Coalition heads: Court does not have authority to intervene

High Court issues injunction, seeks answers from the state on PM recusal law

Justices ask why legislation shielding PM from recusal shouldn’t take effect at a later date, making it less tailored to Netanyahu; expanded panel of 11 judges will hear petitions

Jeremy Sharon is The Times of Israel’s legal affairs and settlements reporter

Supreme Court President Justice Esther Hayut during a court hearing on petitions against the coalition's recusal law, August 3, 2023. (Yonatan Sindel/Flash90)
Supreme Court President Justice Esther Hayut during a court hearing on petitions against the coalition's recusal law, August 3, 2023. (Yonatan Sindel/Flash90)

The High Court of Justice issued an interim injunction on Sunday relating to the recusal law passed by the coalition, and expanded the panel hearing petitions against the legislation to 11 justices, indicating that it is formally considering intervention against the law.

The court’s injunction instructs the prime minister, the Knesset, and the attorney general to explain why the court should not rule that the recusal law will only take effect at a later date. The law, an amendment to Basic Law: The Government, eliminates the ability of the court or the attorney general to order a prime minister to recuse themselves from office.

The injunction indicated that the court is considering an “interpretative” solution to the controversial legislation — which was seemingly largely tailored for Prime Minister Benjamin Netanyahu and his legal entanglements — where, instead of the court taking the drastic and unprecedented step of striking the law down entirely, the law would come into effect at a later date to remedy the problematic way it was advanced.

Coalition party heads denounced the High Court’s decision, claiming that it has no authority to either strike down a Basic Law or to change the date of its implementation, saying that such a decision would ruin the relationship between Israel’s branches of government.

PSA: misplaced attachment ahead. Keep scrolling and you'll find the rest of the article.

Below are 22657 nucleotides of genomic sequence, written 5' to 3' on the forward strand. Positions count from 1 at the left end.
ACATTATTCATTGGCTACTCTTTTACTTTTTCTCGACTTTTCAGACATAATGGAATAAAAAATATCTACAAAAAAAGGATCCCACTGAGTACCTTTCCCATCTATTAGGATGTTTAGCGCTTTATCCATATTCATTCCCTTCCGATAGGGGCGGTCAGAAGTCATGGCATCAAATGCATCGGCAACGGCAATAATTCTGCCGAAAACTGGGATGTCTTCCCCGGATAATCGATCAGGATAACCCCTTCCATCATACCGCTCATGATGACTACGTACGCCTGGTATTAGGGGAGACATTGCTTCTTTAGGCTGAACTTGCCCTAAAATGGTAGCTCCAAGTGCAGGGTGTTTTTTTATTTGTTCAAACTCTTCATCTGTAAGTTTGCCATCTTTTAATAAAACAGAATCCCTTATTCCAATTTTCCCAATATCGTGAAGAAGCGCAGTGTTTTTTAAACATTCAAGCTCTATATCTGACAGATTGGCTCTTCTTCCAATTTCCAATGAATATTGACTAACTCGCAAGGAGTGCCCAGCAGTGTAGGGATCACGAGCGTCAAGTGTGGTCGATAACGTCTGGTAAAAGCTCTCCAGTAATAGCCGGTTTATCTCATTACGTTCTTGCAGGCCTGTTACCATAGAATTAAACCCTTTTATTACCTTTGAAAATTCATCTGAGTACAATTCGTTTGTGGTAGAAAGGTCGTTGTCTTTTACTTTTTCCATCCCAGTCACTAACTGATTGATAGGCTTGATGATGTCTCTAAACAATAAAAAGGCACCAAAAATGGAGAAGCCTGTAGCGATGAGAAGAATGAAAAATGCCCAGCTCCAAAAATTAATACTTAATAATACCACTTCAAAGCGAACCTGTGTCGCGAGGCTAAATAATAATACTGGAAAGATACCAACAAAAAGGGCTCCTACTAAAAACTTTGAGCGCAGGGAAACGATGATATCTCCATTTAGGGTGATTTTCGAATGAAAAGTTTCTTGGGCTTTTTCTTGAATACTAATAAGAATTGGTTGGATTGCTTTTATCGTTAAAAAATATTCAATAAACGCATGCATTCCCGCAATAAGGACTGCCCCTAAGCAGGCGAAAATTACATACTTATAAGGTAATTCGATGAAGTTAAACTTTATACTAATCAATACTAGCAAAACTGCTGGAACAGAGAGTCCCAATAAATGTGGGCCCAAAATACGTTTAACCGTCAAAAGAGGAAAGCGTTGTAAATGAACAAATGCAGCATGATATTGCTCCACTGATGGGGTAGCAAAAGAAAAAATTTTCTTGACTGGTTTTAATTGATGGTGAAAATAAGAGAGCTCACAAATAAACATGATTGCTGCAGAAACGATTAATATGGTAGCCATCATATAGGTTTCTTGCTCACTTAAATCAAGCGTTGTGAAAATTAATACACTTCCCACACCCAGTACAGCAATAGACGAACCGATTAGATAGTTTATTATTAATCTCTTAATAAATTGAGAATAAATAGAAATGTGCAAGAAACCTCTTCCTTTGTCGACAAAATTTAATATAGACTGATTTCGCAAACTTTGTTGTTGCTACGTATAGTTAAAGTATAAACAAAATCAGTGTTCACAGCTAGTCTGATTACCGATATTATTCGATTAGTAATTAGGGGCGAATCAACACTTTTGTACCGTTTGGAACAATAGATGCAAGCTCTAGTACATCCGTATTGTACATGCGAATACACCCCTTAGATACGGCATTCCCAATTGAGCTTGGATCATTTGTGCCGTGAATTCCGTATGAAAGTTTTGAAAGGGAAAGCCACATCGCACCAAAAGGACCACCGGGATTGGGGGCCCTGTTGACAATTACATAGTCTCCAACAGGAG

The recusal law was passed by the coalition in March, apparently to ensure that Netanyahu, who is on trial on multiple counts of alleged corruption, will not be ordered to recuse himself due to any alleged violation of a conflict of interest agreement he signed in 2020. The prime minister had become increasingly concerned that Attorney General Gali Baharav-Miara would order him to recuse himself, after she stated he would be in violation of his conflict of interest agreement if he involved himself in his government’s judicial overhaul. Baharav-Miara has asked the court to strike down the recusal law, but has reportedly made clear that she is not considering ordering the prime minister’s recusal.

The conflict of interest agreement prohibits Netanyahu from making judicial appointments, and arguably, any broader changes to the judiciary, such as those his government has been advancing.

During the course of a High Court hearing on Thursday on petitions against the legislation, the three presiding judges, including Supreme Court President Justice Esther Hayut, made clear they believed the law to have been tailored personally for Netanyahu, and therefore flawed, and asked attorneys representing the Knesset and the attorney general if delaying implementation would resolve this problem.

(L) Gali Baharav-Miara on February 8, 2022. (Yonatan Sindel/Flash90) and (R) Benjamin Netanyahu, November 2, 2022. (Olivier Fitoussi/Flash90)

Hayut quoted Likud MKs who had stated explicitly that the law had been advanced for Netanyahu’s sake, saying the personalized nature of the law “doesn’t get any clearer than that,” while Justice Uzi Vogelman said simply that “the fact is the law is personal.”

The personally tailored nature of the law is critical to the petitions against it, since they argue that the High Court can strike down the legislation based on the doctrine of misuse of constituent power.